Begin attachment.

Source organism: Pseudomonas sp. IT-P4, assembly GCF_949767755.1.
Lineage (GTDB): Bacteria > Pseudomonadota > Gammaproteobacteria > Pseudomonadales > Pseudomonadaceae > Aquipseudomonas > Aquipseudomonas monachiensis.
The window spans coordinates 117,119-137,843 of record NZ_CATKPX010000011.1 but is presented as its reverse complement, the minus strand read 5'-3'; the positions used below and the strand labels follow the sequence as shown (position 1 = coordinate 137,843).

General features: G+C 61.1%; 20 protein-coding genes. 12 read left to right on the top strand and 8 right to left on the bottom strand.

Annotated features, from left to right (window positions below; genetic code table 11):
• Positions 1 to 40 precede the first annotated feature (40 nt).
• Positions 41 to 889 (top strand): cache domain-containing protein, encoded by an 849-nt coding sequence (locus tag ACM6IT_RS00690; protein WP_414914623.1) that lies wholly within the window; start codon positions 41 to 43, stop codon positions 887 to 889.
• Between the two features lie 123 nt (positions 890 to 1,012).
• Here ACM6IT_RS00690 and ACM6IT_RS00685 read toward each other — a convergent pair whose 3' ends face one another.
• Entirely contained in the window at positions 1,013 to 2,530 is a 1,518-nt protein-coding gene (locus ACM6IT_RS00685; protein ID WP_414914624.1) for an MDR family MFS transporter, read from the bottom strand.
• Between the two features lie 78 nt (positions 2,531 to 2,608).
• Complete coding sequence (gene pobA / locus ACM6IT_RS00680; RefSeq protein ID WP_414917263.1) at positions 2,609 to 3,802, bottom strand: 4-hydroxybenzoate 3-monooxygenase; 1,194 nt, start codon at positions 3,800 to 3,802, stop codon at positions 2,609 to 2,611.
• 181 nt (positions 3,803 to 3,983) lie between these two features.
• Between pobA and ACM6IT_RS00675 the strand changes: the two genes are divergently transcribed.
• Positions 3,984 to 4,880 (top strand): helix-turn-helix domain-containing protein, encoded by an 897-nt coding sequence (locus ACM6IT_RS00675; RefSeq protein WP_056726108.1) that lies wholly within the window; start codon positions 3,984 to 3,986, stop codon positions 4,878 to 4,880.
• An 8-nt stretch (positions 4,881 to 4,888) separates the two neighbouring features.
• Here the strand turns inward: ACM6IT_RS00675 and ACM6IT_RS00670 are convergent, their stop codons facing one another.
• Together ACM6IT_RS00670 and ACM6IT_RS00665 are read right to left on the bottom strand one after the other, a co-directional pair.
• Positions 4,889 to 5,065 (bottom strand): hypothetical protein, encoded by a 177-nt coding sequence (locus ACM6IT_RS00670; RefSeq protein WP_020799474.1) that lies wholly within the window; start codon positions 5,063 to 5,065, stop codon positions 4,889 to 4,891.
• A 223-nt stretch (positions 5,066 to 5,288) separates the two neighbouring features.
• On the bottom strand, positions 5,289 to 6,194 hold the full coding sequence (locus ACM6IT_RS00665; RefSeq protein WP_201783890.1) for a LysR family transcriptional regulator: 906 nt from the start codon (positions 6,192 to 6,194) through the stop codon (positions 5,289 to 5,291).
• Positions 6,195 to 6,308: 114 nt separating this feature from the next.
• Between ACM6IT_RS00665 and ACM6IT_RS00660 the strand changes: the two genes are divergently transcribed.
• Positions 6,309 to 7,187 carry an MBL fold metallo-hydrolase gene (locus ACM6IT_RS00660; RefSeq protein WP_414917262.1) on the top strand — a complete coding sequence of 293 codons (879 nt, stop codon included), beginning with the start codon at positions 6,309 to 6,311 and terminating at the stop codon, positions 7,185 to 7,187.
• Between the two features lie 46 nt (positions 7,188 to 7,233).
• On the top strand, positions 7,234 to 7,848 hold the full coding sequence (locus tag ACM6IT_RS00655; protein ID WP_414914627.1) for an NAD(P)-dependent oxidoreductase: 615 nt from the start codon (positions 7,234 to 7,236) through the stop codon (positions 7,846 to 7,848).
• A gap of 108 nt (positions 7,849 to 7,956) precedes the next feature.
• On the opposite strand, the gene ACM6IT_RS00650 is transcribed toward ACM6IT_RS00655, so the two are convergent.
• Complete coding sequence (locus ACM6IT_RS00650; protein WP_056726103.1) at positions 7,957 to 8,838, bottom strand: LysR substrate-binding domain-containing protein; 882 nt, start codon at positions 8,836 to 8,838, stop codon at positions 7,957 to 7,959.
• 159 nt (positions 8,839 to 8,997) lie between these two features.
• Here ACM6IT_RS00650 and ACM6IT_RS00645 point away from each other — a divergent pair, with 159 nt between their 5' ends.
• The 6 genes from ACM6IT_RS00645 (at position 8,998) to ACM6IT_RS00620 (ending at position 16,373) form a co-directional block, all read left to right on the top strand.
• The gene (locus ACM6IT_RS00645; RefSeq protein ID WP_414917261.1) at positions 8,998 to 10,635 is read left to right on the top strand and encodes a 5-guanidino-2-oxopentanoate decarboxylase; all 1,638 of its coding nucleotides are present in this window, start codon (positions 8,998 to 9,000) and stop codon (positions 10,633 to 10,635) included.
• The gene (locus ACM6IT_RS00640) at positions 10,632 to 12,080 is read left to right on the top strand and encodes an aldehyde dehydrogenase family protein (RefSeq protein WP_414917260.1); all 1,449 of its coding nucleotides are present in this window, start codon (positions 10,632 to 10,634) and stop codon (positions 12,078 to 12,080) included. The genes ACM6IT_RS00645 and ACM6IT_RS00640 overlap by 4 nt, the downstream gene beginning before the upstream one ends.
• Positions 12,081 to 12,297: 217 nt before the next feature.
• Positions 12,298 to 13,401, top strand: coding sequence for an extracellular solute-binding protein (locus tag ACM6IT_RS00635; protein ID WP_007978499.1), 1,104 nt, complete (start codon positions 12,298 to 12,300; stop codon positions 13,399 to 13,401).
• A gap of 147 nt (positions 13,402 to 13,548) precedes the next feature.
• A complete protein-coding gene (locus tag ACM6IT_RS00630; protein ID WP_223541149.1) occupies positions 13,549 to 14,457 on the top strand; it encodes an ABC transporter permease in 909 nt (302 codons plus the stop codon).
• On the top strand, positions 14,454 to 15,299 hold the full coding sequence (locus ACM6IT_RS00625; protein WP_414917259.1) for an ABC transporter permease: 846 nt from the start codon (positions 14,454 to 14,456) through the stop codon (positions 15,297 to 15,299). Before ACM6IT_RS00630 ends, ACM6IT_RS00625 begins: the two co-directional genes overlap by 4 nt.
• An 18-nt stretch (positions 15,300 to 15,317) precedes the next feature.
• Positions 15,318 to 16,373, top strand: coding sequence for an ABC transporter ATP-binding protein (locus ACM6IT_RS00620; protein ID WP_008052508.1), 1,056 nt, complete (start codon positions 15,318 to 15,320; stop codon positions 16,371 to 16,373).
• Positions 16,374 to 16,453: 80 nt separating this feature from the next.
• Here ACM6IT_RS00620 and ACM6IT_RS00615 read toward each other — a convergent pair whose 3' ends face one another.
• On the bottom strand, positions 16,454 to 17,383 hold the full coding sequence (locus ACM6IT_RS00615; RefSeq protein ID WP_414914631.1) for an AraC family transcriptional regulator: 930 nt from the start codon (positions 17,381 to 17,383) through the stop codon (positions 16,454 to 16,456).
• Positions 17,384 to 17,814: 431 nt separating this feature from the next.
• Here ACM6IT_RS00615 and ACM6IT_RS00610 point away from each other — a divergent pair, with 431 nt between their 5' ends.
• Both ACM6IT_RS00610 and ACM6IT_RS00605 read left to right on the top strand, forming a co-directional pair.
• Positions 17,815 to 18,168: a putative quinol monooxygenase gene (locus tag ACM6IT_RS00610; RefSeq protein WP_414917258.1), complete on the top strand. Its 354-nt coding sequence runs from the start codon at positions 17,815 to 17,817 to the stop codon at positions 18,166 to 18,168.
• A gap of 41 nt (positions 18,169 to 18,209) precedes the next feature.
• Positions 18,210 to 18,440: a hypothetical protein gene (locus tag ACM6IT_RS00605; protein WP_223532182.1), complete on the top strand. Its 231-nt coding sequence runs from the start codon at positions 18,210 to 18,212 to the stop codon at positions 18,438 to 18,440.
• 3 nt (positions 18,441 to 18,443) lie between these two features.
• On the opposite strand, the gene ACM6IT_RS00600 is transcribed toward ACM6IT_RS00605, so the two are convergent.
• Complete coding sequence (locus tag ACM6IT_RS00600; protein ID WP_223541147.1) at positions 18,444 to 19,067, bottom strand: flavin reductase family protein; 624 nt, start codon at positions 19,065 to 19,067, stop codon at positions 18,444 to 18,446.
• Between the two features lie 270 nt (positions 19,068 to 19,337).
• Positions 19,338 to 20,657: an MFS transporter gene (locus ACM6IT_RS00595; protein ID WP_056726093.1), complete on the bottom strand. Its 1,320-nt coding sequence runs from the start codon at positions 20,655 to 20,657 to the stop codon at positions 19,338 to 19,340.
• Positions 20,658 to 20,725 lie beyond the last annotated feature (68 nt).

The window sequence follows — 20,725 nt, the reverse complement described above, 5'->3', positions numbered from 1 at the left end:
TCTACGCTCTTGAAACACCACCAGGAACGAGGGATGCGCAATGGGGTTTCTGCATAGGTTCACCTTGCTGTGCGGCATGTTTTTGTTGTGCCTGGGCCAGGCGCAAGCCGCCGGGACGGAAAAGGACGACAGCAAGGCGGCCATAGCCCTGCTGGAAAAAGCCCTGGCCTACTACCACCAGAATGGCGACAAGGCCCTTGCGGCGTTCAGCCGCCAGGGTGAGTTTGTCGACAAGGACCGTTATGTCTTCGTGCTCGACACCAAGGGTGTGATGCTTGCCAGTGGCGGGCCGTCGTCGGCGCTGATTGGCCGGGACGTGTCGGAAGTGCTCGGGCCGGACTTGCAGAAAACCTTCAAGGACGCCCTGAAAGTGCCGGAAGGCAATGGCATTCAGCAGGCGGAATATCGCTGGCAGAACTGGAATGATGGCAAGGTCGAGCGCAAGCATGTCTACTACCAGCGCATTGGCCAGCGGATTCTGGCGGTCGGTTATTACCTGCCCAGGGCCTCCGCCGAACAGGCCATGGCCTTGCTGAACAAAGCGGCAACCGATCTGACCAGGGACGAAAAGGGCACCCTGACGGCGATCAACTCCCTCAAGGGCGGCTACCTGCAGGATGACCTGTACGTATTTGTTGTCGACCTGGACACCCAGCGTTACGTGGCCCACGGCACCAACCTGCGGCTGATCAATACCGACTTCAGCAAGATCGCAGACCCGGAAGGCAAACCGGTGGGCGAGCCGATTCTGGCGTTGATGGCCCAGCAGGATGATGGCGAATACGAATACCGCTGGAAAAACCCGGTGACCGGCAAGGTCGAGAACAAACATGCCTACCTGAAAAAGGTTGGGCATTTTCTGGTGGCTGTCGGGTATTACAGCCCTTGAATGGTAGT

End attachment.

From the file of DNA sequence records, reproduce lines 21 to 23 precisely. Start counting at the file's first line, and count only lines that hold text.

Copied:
• On the bottom strand, positions 5,289 to 6,194 hold the full coding sequence (locus ACM6IT_RS00665; RefSeq protein WP_201783890.1) for a LysR family transcriptional regulator: 906 nt from the start codon (positions 6,192 to 6,194) through the stop codon (positions 5,289 to 5,291).
• Positions 6,195 to 6,308: 114 nt separating this feature from the next.
• Between ACM6IT_RS00665 and ACM6IT_RS00660 the strand changes: the two genes are divergently transcribed.